After being involved with the computer industry and Internet for 25 years now (no kidding, I started back when there was an ARPANet and UUCP, and even helped manage the hplabs hub in Palo Alto) I’ve seen a lot of ideas come and go, a lot of brainstorms that fizzled when faced with the harsh reality of actual users and sustained development.
One area that’s seen lots of churn is social and professional networking. From net.singles, the Usenet group later morphed into soc.singles in The Great Usenet Renaming (and, yes, I was part of the “cabal” that came up with the seven primary categories) to Friendster, Orkut, Ryze, and even O’Reilly Connection, lots of smart people have tried to find the magic mix of technology, interface design and fairy dust to create a truly compelling electronic networking venue.
And almost all of them have floundered.
There are a few exceptions, fortunately, including Myspace, which has become the killer place for 20-somethings who love music, and LinkedIn has arisen as the premier venue for professional networking online.
I’m not much into music and I’m definitely not in the 20-something category any more, so Myspace isn’t too appealing, but six months ago I really began to explore the capabilities of LinkedIn. Today I remain impressed with its evolution and the caliber of the people in the network. One way I measure this? So far I haven’t received a single multi-level marketing solicitation or come-on, but I’ve connected with fellow writers, strategy consultants, and entrepreneurs from around the globe.
As a blogger, it seemed natural that I would start blogging about LinkedIn, and sure enough, if you dig through my archives here you’ll find that I have written about LinkedIn with some frequency in the last few months.
Being at the nexus of these two interests is why I was glad when I found the Yahoo Group LinkedIn Bloggers, most ably run by fellow blogger Des Walsh, who works half a world away in Gold Coast, Australia, and blogs at Thinking Home Business.
The group offers a great venue for people who are plugged into LinkedIn and are either involved with blogging or eager to learn more about blogging from their peers. It’s polite, amusing, and remarkably focused on the topics at hand, not dozens of random offshoots that so painfully clutter up other discussion groups in which I participate.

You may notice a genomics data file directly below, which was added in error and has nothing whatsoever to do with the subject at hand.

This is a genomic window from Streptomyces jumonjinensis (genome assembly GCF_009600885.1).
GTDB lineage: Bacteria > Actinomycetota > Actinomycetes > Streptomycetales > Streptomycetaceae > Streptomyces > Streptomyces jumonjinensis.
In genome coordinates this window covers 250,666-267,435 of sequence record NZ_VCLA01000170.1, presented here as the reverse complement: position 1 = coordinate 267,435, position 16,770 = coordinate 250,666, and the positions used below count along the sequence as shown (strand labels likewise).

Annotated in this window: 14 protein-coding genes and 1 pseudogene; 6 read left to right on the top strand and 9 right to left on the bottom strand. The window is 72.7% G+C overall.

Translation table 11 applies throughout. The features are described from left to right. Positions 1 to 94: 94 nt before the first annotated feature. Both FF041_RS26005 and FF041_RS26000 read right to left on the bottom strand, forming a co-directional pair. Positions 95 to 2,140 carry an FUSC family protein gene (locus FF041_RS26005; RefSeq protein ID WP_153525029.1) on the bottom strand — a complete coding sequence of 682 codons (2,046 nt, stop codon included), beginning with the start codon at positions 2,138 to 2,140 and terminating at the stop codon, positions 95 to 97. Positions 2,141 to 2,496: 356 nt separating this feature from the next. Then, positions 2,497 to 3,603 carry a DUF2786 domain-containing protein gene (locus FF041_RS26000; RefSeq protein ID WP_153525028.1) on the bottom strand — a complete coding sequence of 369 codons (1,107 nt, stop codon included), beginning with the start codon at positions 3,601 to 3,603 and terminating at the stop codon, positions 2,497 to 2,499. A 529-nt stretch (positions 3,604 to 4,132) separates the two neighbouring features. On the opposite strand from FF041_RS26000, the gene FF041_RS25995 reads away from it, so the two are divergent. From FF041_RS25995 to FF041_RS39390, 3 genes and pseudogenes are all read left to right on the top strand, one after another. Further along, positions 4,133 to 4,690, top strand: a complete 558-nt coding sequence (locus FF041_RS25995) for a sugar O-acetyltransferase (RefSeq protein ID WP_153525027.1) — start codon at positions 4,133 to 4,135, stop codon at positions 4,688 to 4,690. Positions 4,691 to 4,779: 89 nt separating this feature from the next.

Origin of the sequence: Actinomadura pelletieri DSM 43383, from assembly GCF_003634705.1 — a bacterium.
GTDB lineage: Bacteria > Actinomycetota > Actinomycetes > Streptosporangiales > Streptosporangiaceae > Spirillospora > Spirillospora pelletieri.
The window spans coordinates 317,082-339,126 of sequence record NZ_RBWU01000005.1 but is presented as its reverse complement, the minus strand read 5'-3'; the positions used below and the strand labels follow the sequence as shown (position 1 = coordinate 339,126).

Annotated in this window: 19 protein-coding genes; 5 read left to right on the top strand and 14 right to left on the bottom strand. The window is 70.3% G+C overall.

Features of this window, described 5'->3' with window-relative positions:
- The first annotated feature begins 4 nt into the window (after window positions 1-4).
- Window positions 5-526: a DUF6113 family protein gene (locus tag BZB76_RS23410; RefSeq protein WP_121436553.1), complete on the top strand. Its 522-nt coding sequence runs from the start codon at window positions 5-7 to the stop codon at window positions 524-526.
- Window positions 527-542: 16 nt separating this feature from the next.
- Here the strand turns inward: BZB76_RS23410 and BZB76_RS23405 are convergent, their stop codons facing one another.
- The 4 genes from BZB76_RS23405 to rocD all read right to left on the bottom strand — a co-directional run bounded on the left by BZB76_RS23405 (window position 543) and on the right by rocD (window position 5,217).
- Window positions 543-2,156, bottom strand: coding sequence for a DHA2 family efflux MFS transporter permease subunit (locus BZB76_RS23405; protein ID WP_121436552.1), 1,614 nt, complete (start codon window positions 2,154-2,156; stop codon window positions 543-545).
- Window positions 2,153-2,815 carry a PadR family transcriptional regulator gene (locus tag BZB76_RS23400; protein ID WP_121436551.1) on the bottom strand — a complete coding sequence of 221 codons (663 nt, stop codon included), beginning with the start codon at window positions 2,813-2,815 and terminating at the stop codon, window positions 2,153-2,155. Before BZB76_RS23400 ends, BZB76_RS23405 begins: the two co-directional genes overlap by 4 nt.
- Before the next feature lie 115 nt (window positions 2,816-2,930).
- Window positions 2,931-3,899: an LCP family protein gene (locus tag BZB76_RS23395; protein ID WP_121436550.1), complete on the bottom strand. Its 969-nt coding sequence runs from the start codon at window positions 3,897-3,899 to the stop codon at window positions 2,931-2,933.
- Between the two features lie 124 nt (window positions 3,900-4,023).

That’s why it is an honor for me to have been asked if I would co-moderate the group with Des earlier this week. I, of course, said yes, and now am able to also see behind the scenes at what a polite, professional group of bloggers, of LinkedIn folk, comprise LinkedIn Bloggers. Were it that all electronic groups were this free of knee-jerk flames and overly sensitive feelings.
And now, let me end with you: if you’ve read this far, I suspect that you are likely an excellent candidate for our group, already almost 150 members strong, and I’d like to invite you to consider joining LinkedinBloggers.
Congratulations on becoming a co-moderator, from a fellow member of LinkedInBloggers and LinkedIn.
LinkedIn Profile: https://www.linkedin.com/profile?viewProfile=&key=1610185
Great post. I have been confused and confounded by various LinkedIn invitations, and often wondered whether it’s worth trying to get involved and understand this service. Now I think I will give it a try.
And as a seven-month blogger, I’ll check out LinkedIn bloggers too.
Dave, the absence of MLM invitations is precisely the same yardstick I used to confirm LinkedIn as a serious tool. MLM invitations by the truckload forced me to remove my membership of several other “degrees of separation” type networks.
One issue with LinkedIn, however, is the small number of very large “collectors of names”, I will call them. These collectors invariably want to be at the hub of everything, yet by the size of their network, they can be little assistance to any one of their network connections. Imagine being connected to several thousand others, any number of whom will be clamouring daily for introduction requests to be passed on to the object of their attentions.
Keep the network small and tight, lean and fast operating, that’s my suggestion.
The power is in the Who, not the How Many, in networking.
Dave, thanks for the link to the yahoo group. I run three great groups myself. One for Small PR Agency owners, one for Marketing Managers worldwide and one local business networking group in the Tampa Bay area.
I was recently laid off and I’ve been trying to maximize my LinkedIn, Ryze and Yahoo group connections. It hasn’t translated into a job offer, but the advice has kept me going and kept me sane.
I don’t know what you think is so great about Linkedin.
I have entered 8 companies for which I have worked over the last 25 years and when I look for ANYONE who worked in any of them. There are NO results.
I must be a real geek/dud or the people in my previous companies, some of them containing 10’s of thousands. Must not subscribe to Linkedin.
BTW: the answer to your question should have been 42.
Hi Dave. I came across your blog today and did not know the value of Linkedin, until now. I would had never thought of linking Linkedin with blogging and i am a newly born female computer nerd so surfing the web and finding sites like yours had been helpful in increasing my knowledge. I’ve joined the Linkedin bloggers, and will await the moderator’s approval (or not).
Thanks for sharing the information. Cheers.